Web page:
Coastal engineer

What they do

Coastal engineers research and develop technologies and techniques for coastal, estuary and river systems. They will need to evaluate the environmental impacts of the project and work with other experts to complete the project. They will need to write reports about the project and may need to communicate and inform a wide variety of people including the public, managers, government departments and other professionals.

Working conditions

A coastal engineer would usually work a normal work week. Some of this time would be spent in an office and some would be outside in various weather conditions. Occasionally they may be required to work irregular hours because of the project they are working on.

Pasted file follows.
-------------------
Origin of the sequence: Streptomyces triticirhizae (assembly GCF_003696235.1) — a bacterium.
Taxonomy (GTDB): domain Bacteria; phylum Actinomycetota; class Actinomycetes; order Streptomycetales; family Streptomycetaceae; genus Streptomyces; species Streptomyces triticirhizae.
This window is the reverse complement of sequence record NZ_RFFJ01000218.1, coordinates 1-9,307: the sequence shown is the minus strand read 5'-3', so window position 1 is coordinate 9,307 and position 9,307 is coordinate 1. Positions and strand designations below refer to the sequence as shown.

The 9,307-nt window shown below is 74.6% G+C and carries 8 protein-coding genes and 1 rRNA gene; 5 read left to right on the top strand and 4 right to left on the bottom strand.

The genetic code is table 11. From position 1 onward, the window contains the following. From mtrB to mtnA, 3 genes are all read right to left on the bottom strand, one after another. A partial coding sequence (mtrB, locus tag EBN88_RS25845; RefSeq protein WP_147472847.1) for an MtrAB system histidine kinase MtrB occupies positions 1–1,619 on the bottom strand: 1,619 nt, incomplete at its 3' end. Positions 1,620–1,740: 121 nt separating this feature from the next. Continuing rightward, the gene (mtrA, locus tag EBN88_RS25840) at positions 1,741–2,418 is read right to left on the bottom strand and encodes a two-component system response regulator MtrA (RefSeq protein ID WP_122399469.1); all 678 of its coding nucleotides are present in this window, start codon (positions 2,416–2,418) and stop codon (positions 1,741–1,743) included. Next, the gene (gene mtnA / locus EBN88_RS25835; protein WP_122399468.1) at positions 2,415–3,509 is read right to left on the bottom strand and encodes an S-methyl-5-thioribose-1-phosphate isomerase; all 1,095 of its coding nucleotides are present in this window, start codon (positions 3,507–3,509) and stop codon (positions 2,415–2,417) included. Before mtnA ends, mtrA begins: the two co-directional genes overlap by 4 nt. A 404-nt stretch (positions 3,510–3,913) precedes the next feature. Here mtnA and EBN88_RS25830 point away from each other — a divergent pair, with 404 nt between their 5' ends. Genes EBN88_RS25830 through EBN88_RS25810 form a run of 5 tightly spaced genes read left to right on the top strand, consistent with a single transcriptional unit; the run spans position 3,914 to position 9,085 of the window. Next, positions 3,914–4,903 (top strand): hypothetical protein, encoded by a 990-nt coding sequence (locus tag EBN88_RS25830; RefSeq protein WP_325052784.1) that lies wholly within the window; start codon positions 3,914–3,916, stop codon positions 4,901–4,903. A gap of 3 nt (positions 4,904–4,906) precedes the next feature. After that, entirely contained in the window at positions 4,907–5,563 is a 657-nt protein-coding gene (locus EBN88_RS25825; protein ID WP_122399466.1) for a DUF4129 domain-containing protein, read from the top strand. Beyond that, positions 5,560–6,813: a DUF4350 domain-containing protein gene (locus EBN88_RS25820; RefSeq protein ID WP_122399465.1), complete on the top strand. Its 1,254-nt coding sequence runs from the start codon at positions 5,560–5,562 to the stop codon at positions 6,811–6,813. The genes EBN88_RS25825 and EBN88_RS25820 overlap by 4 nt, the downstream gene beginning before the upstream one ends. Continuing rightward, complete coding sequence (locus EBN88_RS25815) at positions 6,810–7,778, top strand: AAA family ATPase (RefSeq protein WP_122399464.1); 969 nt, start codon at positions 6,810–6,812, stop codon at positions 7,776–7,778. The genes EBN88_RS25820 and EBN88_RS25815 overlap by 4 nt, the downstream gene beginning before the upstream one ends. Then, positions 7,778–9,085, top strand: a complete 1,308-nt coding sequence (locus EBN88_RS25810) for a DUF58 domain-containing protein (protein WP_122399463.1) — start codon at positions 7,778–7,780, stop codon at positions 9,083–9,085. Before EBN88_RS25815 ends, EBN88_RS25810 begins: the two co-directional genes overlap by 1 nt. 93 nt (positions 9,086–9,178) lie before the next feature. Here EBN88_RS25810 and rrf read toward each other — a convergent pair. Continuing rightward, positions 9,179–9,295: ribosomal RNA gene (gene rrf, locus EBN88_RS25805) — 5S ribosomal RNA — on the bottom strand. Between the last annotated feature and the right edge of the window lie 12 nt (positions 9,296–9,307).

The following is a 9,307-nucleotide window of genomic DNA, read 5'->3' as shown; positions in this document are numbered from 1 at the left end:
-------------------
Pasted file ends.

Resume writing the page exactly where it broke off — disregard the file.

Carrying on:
Most coastal engineers would work for government departments, for example local councils. Some coastal engineers become consultants after gaining work experience.

Tools and technologies

Coastal engineers may need to be proficient with a wide range of engineering design and construction equipment depending on the area they are working in. They may need to be able to drive a boat and will need some basic computer skills.

How do I become one?

Education and training

To become a coastal engineer you usually need to study a degree in Engineering with a major in Ocean Engineering.

Edith Cowan University (ECU) offers the Bachelor of Engineering (Ocean Engineering) Honours. This is the only university in Western Australia offering an ocean engineering specialisation. Contact ECU for more information.